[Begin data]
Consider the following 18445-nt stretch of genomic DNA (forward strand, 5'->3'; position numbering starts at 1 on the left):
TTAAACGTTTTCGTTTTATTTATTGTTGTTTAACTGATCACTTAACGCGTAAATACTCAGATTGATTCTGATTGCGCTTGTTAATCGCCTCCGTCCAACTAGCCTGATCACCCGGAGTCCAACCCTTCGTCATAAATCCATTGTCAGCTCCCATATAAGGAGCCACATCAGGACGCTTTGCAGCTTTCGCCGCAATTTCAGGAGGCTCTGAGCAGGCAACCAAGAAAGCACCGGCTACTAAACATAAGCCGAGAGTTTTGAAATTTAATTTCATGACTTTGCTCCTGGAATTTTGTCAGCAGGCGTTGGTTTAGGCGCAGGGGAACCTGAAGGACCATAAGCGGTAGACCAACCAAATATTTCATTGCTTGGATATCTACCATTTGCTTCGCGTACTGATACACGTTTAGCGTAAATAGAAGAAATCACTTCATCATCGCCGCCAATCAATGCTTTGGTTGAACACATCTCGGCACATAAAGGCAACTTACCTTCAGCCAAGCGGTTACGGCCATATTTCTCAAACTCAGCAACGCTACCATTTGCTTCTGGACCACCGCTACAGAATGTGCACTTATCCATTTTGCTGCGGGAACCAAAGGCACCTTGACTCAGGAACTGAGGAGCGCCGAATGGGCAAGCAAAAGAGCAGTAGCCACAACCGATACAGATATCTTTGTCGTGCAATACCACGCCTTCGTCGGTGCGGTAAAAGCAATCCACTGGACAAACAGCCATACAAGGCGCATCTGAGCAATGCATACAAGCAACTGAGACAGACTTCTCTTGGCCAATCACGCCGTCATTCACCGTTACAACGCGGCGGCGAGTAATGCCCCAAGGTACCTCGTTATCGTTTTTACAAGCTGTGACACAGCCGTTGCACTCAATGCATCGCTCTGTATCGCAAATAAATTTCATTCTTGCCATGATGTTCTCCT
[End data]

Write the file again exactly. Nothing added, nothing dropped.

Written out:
Consider the following 18445-nt stretch of genomic DNA (forward strand, 5'->3'; position numbering starts at 1 on the left):
TTAAACGTTTTCGTTTTATTTATTGTTGTTTAACTGATCACTTAACGCGTAAATACTCAGATTGATTCTGATTGCGCTTGTTAATCGCCTCCGTCCAACTAGCCTGATCACCCGGAGTCCAACCCTTCGTCATAAATCCATTGTCAGCTCCCATATAAGGAGCCACATCAGGACGCTTTGCAGCTTTCGCCGCAATTTCAGGAGGCTCTGAGCAGGCAACCAAGAAAGCACCGGCTACTAAACATAAGCCGAGAGTTTTGAAATTTAATTTCATGACTTTGCTCCTGGAATTTTGTCAGCAGGCGTTGGTTTAGGCGCAGGGGAACCTGAAGGACCATAAGCGGTAGACCAACCAAATATTTCATTGCTTGGATATCTACCATTTGCTTCGCGTACTGATACACGTTTAGCGTAAATAGAAGAAATCACTTCATCATCGCCGCCAATCAATGCTTTGGTTGAACACATCTCGGCACATAAAGGCAACTTACCTTCAGCCAAGCGGTTACGGCCATATTTCTCAAACTCAGCAACGCTACCATTTGCTTCTGGACCACCGCTACAGAATGTGCACTTATCCATTTTGCTGCGGGAACCAAAGGCACCTTGACTCAGGAACTGAGGAGCGCCGAATGGGCAAGCAAAAGAGCAGTAGCCACAACCGATACAGATATCTTTGTCGTGCAATACCACGCCTTCGTCGGTGCGGTAAAAGCAATCCACTGGACAAACAGCCATACAAGGCGCATCTGAGCAATGCATACAAGCAACTGAGACAGACTTCTCTTGGCCAATCACGCCGTCATTCACCGTTACAACGCGGCGGCGAGTAATGCCCCAAGGTACCTCGTTATCGTTTTTACAAGCTGTGACACAGCCGTTGCACTCAATGCATCGCTCTGTATCGCAAATAAATTTCATTCTTGCCATGATGTTCTCCT